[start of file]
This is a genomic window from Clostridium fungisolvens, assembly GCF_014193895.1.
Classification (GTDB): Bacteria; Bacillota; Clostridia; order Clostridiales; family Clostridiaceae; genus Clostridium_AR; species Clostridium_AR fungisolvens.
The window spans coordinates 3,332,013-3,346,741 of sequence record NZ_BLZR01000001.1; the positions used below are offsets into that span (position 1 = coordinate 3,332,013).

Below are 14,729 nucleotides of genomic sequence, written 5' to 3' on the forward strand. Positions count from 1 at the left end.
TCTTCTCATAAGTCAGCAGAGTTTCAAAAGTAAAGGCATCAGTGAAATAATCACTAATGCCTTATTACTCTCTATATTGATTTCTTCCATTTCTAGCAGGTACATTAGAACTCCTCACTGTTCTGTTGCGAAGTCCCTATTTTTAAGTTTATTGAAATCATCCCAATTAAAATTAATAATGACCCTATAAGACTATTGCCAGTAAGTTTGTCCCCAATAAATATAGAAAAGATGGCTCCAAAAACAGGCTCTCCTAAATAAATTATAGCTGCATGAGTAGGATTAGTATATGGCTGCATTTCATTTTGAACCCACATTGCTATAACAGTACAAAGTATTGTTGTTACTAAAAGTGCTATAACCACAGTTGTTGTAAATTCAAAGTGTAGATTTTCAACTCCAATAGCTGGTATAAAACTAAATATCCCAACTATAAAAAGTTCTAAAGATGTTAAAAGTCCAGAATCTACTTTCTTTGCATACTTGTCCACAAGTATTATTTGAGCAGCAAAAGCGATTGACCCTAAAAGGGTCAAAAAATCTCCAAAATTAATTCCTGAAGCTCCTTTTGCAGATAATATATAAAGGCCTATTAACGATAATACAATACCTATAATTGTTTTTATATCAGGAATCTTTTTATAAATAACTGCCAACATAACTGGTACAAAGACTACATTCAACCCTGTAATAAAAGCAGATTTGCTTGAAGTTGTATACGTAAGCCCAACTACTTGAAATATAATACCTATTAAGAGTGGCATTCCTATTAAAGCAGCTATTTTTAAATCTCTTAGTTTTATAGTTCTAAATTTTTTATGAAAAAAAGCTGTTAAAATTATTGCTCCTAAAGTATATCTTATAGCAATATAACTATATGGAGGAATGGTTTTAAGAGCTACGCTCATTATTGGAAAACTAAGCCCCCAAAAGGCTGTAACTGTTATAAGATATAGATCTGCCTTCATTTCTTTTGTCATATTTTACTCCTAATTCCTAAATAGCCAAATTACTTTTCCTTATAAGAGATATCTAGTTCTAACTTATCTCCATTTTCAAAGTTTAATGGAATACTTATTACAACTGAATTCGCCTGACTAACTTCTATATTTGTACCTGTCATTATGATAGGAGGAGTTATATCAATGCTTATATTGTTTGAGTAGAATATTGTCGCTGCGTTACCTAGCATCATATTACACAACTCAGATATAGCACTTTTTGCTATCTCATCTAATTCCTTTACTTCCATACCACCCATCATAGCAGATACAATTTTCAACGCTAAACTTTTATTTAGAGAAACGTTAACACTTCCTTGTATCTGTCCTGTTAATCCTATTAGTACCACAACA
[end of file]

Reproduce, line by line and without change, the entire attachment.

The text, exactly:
This is a genomic window from Clostridium fungisolvens, assembly GCF_014193895.1.
Classification (GTDB): Bacteria; Bacillota; Clostridia; order Clostridiales; family Clostridiaceae; genus Clostridium_AR; species Clostridium_AR fungisolvens.
The window spans coordinates 3,332,013-3,346,741 of sequence record NZ_BLZR01000001.1; the positions used below are offsets into that span (position 1 = coordinate 3,332,013).

Below are 14,729 nucleotides of genomic sequence, written 5' to 3' on the forward strand. Positions count from 1 at the left end.
TCTTCTCATAAGTCAGCAGAGTTTCAAAAGTAAAGGCATCAGTGAAATAATCACTAATGCCTTATTACTCTCTATATTGATTTCTTCCATTTCTAGCAGGTACATTAGAACTCCTCACTGTTCTGTTGCGAAGTCCCTATTTTTAAGTTTATTGAAATCATCCCAATTAAAATTAATAATGACCCTATAAGACTATTGCCAGTAAGTTTGTCCCCAATAAATATAGAAAAGATGGCTCCAAAAACAGGCTCTCCTAAATAAATTATAGCTGCATGAGTAGGATTAGTATATGGCTGCATTTCATTTTGAACCCACATTGCTATAACAGTACAAAGTATTGTTGTTACTAAAAGTGCTATAACCACAGTTGTTGTAAATTCAAAGTGTAGATTTTCAACTCCAATAGCTGGTATAAAACTAAATATCCCAACTATAAAAAGTTCTAAAGATGTTAAAAGTCCAGAATCTACTTTCTTTGCATACTTGTCCACAAGTATTATTTGAGCAGCAAAAGCGATTGACCCTAAAAGGGTCAAAAAATCTCCAAAATTAATTCCTGAAGCTCCTTTTGCAGATAATATATAAAGGCCTATTAACGATAATACAATACCTATAATTGTTTTTATATCAGGAATCTTTTTATAAATAACTGCCAACATAACTGGTACAAAGACTACATTCAACCCTGTAATAAAAGCAGATTTGCTTGAAGTTGTATACGTAAGCCCAACTACTTGAAATATAATACCTATTAAGAGTGGCATTCCTATTAAAGCAGCTATTTTTAAATCTCTTAGTTTTATAGTTCTAAATTTTTTATGAAAAAAAGCTGTTAAAATTATTGCTCCTAAAGTATATCTTATAGCAATATAACTATATGGAGGAATGGTTTTAAGAGCTACGCTCATTATTGGAAAACTAAGCCCCCAAAAGGCTGTAACTGTTATAAGATATAGATCTGCCTTCATTTCTTTTGTCATATTTTACTCCTAATTCCTAAATAGCCAAATTACTTTTCCTTATAAGAGATATCTAGTTCTAACTTATCTCCATTTTCAAAGTTTAATGGAATACTTATTACAACTGAATTCGCCTGACTAACTTCTATATTTGTACCTGTCATTATGATAGGAGGAGTTATATCAATGCTTATATTGTTTGAGTAGAATATTGTCGCTGCGTTACCTAGCATCATATTACACAACTCAGATATAGCACTTTTTGCTATCTCATCTAATTCCTTTACTTCCATACCACCCATCATAGCAGATACAATTTTCAACGCTAAACTTTTATTTAGAGAAACGTTAACACTTCCTTGTATCTGTCCTGTTAATCCTATTAGTACCACAACA